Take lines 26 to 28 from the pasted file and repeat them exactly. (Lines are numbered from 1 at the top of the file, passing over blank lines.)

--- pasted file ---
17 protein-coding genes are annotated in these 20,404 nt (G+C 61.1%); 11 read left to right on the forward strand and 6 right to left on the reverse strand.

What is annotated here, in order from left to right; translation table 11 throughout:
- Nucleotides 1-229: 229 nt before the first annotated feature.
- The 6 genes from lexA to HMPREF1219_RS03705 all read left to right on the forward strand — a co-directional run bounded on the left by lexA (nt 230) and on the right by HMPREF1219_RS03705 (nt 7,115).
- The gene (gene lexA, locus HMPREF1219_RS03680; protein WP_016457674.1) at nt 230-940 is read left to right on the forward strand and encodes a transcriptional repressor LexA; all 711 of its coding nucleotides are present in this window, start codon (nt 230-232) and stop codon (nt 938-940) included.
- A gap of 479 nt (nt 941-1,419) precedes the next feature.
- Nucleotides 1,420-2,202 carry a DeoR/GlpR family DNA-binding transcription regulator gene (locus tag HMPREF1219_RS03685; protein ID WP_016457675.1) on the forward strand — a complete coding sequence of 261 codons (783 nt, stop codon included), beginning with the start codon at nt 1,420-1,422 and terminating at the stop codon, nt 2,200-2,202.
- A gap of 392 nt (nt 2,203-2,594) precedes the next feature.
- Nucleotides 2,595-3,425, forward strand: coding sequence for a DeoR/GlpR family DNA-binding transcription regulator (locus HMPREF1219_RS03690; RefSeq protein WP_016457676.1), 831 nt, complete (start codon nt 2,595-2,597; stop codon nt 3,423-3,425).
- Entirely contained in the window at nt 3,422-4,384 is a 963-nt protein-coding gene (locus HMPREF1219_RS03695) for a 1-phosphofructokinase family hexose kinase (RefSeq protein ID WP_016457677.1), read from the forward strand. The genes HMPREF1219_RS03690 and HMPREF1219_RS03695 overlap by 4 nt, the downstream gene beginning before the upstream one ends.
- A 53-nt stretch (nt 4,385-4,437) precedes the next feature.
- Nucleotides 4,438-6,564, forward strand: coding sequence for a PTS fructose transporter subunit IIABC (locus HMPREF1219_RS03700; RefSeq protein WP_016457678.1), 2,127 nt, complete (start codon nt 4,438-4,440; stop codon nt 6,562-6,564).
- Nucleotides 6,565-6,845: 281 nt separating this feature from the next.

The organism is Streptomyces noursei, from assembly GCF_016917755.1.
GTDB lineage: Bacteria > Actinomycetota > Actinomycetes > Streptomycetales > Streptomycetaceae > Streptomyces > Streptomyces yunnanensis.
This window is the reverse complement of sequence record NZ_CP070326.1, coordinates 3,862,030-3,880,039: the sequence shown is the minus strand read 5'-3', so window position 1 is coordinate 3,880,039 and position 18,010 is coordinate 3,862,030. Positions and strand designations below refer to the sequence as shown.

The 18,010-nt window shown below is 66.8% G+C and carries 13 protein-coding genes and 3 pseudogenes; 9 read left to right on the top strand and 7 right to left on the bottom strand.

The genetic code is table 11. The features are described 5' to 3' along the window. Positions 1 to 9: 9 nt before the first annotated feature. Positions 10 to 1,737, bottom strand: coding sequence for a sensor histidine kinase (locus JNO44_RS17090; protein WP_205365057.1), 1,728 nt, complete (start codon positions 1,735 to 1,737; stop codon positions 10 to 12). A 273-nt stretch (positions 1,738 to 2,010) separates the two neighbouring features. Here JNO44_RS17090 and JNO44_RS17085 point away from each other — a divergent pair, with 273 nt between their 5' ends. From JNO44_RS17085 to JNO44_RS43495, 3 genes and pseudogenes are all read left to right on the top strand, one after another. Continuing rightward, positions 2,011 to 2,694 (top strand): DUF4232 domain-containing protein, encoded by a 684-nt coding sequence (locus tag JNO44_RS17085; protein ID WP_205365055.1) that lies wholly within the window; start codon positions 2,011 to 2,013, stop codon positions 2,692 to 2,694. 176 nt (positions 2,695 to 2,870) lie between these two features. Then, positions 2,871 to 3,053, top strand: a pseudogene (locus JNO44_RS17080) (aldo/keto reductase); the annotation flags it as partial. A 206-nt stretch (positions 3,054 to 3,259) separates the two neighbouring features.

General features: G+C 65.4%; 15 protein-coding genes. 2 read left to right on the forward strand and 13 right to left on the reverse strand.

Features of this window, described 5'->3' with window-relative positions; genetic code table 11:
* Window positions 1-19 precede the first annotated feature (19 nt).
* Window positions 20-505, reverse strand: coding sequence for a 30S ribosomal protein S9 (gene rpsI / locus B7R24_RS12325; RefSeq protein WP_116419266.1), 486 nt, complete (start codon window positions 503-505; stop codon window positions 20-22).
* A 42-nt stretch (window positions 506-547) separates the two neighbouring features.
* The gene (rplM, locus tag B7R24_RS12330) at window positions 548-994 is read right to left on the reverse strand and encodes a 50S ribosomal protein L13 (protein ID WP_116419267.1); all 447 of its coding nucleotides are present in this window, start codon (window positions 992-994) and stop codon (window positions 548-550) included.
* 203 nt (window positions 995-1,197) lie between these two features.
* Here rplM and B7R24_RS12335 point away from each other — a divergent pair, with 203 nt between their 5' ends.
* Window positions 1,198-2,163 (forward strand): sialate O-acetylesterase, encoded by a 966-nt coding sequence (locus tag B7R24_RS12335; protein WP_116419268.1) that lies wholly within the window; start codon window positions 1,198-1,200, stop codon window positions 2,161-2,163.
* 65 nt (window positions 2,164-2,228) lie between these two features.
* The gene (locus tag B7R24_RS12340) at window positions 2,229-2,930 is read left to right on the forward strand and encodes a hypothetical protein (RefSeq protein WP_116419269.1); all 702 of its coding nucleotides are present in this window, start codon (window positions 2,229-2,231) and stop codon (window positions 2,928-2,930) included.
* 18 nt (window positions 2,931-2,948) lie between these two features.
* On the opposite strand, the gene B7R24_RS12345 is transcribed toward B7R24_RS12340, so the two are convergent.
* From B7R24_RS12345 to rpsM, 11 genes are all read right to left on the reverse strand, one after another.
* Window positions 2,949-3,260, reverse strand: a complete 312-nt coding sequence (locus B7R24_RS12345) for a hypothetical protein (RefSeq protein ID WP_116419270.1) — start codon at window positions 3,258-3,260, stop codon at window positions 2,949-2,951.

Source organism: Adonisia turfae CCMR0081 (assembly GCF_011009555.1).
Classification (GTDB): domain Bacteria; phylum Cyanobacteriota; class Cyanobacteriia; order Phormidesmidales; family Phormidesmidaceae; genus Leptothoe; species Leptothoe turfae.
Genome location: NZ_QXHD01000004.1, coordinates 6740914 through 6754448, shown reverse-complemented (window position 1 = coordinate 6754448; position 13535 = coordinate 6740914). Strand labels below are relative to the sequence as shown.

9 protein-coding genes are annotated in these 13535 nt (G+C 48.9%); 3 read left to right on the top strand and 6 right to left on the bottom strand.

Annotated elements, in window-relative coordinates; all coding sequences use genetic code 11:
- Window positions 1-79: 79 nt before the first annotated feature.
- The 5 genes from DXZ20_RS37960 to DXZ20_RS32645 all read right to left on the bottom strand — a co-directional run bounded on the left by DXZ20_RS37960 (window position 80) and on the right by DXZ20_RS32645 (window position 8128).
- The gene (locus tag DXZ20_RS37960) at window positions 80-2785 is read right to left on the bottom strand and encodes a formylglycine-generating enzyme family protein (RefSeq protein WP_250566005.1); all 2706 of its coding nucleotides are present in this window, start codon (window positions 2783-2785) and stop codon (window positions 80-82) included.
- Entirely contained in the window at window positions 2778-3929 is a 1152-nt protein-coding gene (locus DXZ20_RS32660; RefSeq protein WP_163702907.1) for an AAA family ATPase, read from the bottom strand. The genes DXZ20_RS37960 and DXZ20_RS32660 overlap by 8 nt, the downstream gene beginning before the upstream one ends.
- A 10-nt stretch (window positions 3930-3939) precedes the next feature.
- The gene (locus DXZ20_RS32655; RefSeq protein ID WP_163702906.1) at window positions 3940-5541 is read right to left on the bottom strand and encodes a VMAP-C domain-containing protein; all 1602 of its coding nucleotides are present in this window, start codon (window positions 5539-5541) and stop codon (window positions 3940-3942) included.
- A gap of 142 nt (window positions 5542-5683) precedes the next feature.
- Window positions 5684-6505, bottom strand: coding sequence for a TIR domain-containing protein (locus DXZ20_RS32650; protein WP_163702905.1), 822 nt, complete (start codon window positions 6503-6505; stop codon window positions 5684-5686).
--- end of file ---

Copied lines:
* Here rplM and B7R24_RS12335 point away from each other — a divergent pair, with 203 nt between their 5' ends.
* Window positions 1,198-2,163 (forward strand): sialate O-acetylesterase, encoded by a 966-nt coding sequence (locus tag B7R24_RS12335; protein WP_116419268.1) that lies wholly within the window; start codon window positions 1,198-1,200, stop codon window positions 2,161-2,163.
* 65 nt (window positions 2,164-2,228) lie between these two features.